How to Calculate and Pay Corporation Tax
A small business guide to working out what corporation tax you owe, offsetting profits with losses and minimising costs…
All companies must pay corporation tax on whatever profits they make – even unincorporated organisations such as clubs and societies pay corporation tax on any profits they make.
The responsibility for calculating the amount of tax you owe is largely your own – do not wait until the end of the tax year to think about it, since your activities during the year will go a long way towards affecting the final figure.
Here we look at how to calculate the tax you owe; offset your profits with losses, and minimise your tax bill.
How are taxable profits calculated?
Corporations can make profits on several different aspects of their business and all forms of profit made during an accounting period are taxed – they must be totted up separately and then added together to reach a complete figure.
Profits which are taxed include capital gains, which is profit made by selling off particular assets (for example, if you sell a piece of machinery, any profit made will be taxable unless the money is reinvested); however, profit made when selling shares in a trading subsidiary may be exempt from taxation.
The other main revenues you will be taxed on are profits made from trading activities; leasing buildings or land; interest on money held on deposit (companies usually receive interest without the tax having been deducted, unlike individuals) and finally other forms of capital gain/income – such as profit made on the movement of currency, or on shared partnership income.
How much tax do businesses pay?
The Corporation Tax rate for company profits from 1 April 2015 is 20%
In regards to profits prior to April 2015, your level of profit will determine the rate at which tax will be paid. For corporation tax, in the year 2013/14 there were three main bands:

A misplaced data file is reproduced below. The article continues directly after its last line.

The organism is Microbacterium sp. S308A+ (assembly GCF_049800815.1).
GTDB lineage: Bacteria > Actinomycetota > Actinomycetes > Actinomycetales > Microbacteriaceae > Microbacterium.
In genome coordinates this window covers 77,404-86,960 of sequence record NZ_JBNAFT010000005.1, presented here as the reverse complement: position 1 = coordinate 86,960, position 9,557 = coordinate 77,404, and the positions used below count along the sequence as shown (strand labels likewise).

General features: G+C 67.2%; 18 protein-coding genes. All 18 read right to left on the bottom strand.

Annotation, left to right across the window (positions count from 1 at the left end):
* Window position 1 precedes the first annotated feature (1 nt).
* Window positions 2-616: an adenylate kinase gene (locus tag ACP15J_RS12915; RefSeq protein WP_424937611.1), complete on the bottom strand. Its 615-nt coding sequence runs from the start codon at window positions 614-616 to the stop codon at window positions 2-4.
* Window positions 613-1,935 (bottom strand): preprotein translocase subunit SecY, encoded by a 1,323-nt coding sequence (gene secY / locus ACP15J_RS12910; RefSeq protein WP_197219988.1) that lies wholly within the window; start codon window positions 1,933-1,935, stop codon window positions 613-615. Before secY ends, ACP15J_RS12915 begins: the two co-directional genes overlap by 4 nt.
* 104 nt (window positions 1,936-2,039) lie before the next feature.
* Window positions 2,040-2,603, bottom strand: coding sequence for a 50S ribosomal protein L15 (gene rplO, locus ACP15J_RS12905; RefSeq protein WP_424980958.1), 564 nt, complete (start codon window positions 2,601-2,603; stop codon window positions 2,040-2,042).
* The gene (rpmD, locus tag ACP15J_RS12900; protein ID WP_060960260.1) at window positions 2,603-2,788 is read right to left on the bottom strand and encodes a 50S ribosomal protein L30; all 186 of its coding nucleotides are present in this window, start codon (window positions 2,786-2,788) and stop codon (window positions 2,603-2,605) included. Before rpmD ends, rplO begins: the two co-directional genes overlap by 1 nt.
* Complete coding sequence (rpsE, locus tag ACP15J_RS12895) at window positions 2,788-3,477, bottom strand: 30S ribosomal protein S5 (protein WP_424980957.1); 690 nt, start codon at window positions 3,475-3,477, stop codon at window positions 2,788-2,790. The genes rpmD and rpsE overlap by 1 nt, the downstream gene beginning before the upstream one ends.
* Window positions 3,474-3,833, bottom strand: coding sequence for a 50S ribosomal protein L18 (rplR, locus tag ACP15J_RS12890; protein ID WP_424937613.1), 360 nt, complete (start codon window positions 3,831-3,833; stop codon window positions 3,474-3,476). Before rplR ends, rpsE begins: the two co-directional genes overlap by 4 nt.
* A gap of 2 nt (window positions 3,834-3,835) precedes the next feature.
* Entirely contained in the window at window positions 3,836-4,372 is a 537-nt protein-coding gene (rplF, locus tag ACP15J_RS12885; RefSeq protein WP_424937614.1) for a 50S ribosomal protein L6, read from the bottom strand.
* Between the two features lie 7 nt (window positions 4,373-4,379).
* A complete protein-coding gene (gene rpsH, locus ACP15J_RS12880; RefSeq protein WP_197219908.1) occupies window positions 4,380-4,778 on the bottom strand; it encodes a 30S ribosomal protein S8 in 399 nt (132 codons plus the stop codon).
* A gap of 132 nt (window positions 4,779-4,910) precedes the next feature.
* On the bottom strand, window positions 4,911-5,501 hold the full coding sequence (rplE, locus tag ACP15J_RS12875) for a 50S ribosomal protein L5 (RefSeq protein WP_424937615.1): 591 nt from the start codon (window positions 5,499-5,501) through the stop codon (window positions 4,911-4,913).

- 20% for £0-3000,000 worth of profit
- 75% for £300,000-1,5000,000 worth of profit
- 23% for £1,500,000 and above.
Note that marginal relief – designed to ease the transition from one band to another – is available for companies who move into the £300,000-1,500,000 band. This is to prevent companies segmenting themselves to reduce tax charges, the above limits are split between several companies operating under common control.
What period do businesses need to account for?
The accounting period is usually the same as the business’ financial year. The tax rates are set for the tax year (April 1 to March 31); if this does not coincide with the end of the accounting period, profits must be time-apportioned to establish the rate that companies should apply.
And if an enterprise goes into liquidation or ceases trading, the end of the accounting period is brought forward to coincide with this.
The tax charge also depends on where the company is resident. UK based companies pay corporation tax on worldwide profits but non-UK based companies pay corporation tax on profits made at a UK branch/agency (profit made outside the UK are usually taxed elsewhere and often at much higher rated).